Fallen Oak Golf Course Review

Texas Outside Rating: 9.2

Golf - Semi Private Course · 18 Holes · Par 72
Saucier, MS
· Stay & Play

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Fallen Oak Golf Course Review

Review and Rating of Fallen Oak Golf Course Biloxi, MS

"Front Nine. Back Nine. Cloud Nine" is the logo for Fallen Oak Golf Course which was designed by legendary architect Tom Fazio and it's 510 acres of lush, rolling landscape adjacent to the Mississippi DeSoto National Forest.  It's pure heaven or hell depending on how you played the course. 

In 2005 the Beau Rivage Resort gave Tom Fazo open reign to find a piece of property and build a golf course for the exclusive use of guests of the Resort. And he created a masterpiece.  The course plays through more than 1,000 mature oaks, pines and magnolias, streams, lakes, and marshland and features dramatic bunkers, inviting greens, near perfect conditions, and surprising elevation changes.  You'll feel like you're playing deep in the forest - no homes, a very diverse collection of huge sprawling trees, and no noise except for the birds, wind blowing through the trees, or my golf ball ricocheting off the trees.

After a round on Fallen Oak you won't be surprised to learn that Fallen Oak was:

  • ranked #2 in Mississippi by Golf Digest, GOLF Magazine, and Golfweek
  • rated the second best casino course in the country
  • "Best in State" and the "second best new upscale course you can play" by Golf Digest
  • #16 on Golfweek's list of the top 100 resort courses, "Top 100 Modern Courses," and "Best Courses You Can Play in Mississippi

With five sets of tee boxes and yardages ranging from 5362 to 7487 yards plus huge sprawling steep-faced bunkers, water on 10 holes, natural areas to carry, contoured rolling greens, and some tight fairways, make sure you don't bite off more than you can chew.  In fact, consider moving up a set of tee boxes for a more relaxing and enjoyable round with several memorable holes.  Some of our favorite holes included:

  • #1 is a beautiful 596 yard par 5 with a stream that cuts across the fairway in front of the tee boxes and then runs the entire length of the fairly tight dog left fairway to a large pond from 150 out to the back left side of the green which is guarded by a left and right side front bunker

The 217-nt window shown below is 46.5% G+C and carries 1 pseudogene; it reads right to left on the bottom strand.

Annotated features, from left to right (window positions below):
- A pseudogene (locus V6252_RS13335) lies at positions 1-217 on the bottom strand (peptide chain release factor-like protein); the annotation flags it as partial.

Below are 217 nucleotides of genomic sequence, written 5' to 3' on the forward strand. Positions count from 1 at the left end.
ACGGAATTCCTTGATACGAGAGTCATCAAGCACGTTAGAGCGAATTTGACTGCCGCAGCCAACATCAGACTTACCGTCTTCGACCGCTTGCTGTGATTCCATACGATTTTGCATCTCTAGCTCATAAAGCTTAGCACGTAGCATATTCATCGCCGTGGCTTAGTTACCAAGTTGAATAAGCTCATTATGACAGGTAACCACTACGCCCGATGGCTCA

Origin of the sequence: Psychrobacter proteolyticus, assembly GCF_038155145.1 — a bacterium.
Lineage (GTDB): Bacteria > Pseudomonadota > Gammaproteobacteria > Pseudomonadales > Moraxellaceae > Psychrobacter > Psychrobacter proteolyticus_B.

• #6 is a fun 548-yard par 5 that turns right between two bunkers and a huge sprawling oak that blocks a right side approach shot to a fairway that takes a small left turn to the green
  • #13 is a great hole with a slightly elevated tee box, a carry over a natural area, and a dog leg left around 2 large bunkers followed by a slight uphill shot to a raised green with 3 right front bunkers and two left side bunkers
  • #18 is a beaut and one of those holes you'll want to play again - a 493 yard par 4 with a slight dog leg left around 3 gigantic bunkers and a pond on the left from 150 out to the rear of the green which is guarded by a huge long left side bunker and smaller right side

Speaking of bunkers, if you want to score well on Fallen Oak you need to do whatever it takes to avoid the 51 strategically placed bunkers.  They range in size from small pot bunkers to some huge monsters and all have steep faces.  The sand is perfect - soft and fluffy and deep.   It took 3500 tons of Tour Grade Signature Blend sand to fill the bunkers - I think I hit a ton of it out of the bunkers and took several pounds home with me in my shoes, pockets, and hair. 

Greens at Fallen Oak are perfect - fast (11 or so), true, firm, and smooth!  Pin placement can be a killer thanks to lots of contour, slope, and some small ridges.  All of the greens are guarded by bunkers and water which puts a premium on the approach shot.  They range in size from small to well above average.

The fairways at Fallen Oak were also in perfect condition and they range from wide and sweeping to tight and sloping.  You'll also encounter some mounding, a couple of roller coaster rides to the green, wide roughs, and lots of trees if you spray the ball.  From tee to pin, the fairways are perfect and well manicured and maintained - not a leaf out of place!  The rough was dense and thick but fairly easy to recover from.